First Impressions

The Xiaomi Mi Note is thin, light and quite compact for a phablet with a 5.7-inch display (it’s about the same width as the 5.5-inch iPhone 6 Plus). Some aren’t enamored with the thinness of the Mi Note (less than 7 millimeters), but it’s a plus in my book. The Mi Note is nice to hold, but the all-glass exterior can be slippery. The back panel appears to be made of the same Gorilla Glass as its front display, which gives it a nice premium look. But glass back panels are prone to shattering when handsets are dropped.

http://www.ibtimes.com/xiaomi-mi-note-review-why-apple-samsung-should-be-very-worried-about-xiaomi-1823288

Riaz Haq said...

Haier Pakistan has announced that it will start a mobile phone assembling and production facility in the country by the end of 2015.

While talking to More Magazine, Mr. Afridi said,”we will invest some $8 million in 2015 for expanding our mobile phone division and with the expertise of our Chinese friend, Haier will generate employment for more than 800 people in its production facility”.

“We are not relying on importing mobile phones from China but our focus is the transfer of technology in the country so that we could manufacture our own product here. We have already started an assembly line for the laptops in Pakistan”, added Afridi.

Today, Haier Pakistan assembles some 2000 laptops in Pakistan every month which it mainly produces for Prime Minister Laptop Distribution Scheme. The company plans to enhance the capacity by the end of 2015 when it starts production for the masses.

Pakistan is a market of 2.5 million mobile phones that are imported every month. Afridi foresees that with the introduction of Haier mobile phones in the country, the figure will go up by 30% by the end of current year.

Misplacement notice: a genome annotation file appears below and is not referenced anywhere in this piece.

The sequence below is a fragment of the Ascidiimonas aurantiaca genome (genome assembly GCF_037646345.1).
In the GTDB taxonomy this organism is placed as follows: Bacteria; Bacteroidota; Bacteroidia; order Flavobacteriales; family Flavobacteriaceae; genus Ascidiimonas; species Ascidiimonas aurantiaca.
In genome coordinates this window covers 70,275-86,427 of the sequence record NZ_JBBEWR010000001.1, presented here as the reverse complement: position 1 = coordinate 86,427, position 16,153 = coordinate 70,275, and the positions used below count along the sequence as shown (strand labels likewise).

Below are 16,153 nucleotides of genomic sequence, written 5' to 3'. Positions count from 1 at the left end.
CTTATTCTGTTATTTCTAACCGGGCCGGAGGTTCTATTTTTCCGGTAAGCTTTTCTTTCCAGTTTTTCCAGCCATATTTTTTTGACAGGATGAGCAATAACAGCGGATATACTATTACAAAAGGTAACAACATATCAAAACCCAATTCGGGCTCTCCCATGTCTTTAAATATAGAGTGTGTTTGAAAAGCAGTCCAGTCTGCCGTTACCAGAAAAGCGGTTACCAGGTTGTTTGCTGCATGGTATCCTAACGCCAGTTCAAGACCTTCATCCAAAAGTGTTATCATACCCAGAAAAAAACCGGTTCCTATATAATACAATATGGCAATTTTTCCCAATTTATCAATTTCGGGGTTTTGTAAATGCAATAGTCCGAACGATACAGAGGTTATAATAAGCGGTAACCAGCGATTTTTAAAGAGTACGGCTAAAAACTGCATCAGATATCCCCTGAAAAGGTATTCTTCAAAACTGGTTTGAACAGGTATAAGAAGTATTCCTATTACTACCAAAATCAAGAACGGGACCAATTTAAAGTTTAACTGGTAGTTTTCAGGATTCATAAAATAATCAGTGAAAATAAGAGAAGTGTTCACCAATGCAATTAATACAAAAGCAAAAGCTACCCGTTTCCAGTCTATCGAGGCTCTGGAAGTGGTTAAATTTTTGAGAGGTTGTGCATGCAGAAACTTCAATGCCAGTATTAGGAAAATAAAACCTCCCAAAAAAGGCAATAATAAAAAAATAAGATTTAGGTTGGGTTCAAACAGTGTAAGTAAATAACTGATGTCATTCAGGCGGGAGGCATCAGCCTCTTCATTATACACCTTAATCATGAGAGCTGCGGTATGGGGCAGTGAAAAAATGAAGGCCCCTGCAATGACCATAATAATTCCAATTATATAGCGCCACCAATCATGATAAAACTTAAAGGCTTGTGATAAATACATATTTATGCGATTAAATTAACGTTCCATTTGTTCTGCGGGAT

To a question about the quality of phones, Afridi responded as, “after the entry of Haier mobile phones into the market, non-branded and weak quality phones will be filtered out in the first phase. We are eyeing to position our product with the brands like Huawei and Apple”.

“One needs to feel the product that we are providing now. No other brand in Pakistan has created the eco-system that we have designed for our customers. Our phones will be integrated with other Haier’s electronic products available in the market”, added Afridi

Haier Pakistan has announced three categories of handsets including feature phones, mid-level and high-level smartphones.

It is yet to be seen the actual performance of the company in a new and different market which is much volatile than home appliances business. However, with the initiatives like Haier, a very positive message for the foreign investors is certainly on the wall.



http://www.breakingnewspak.com/haier-pakistan-to-start-mobile-phone-production-unit-in-2015/

Riaz Haq said...

Mobile Data Usage in Pakistan Grows 600% During 2014

http://propakistani.pk/2015/04/20/mobile-data-usage-in-pakistan-grows-600-during-2014/ … via @ProPakistaniPK

Cellular data consumption — after the auction of 3G/4G spectrum — is witnessing an exponential growth in Pakistan, revealed Dr. Ismail Shah, Chairman PTA, during his keynotes at recently held road-show organized by Nokia Networks.

Dr. Ismail Shah revealed that Pakistani mobile phone users consumed a total of 6,840 tera-bytes (TBs) of data during December 2014, up from just 1,243 tera-bytes (TBs) during January 2014 showing almost 600% growth in data usage.

Riaz Haq said...

In April 2014, Islamabad took a giant leap forward by auctioning the mobile spectrum for third-generation (3G) and 4G technologies. This April, the country’s telecom market went through another major breakthrough that is likely to spur the growth of mobile broadband across Pakistan.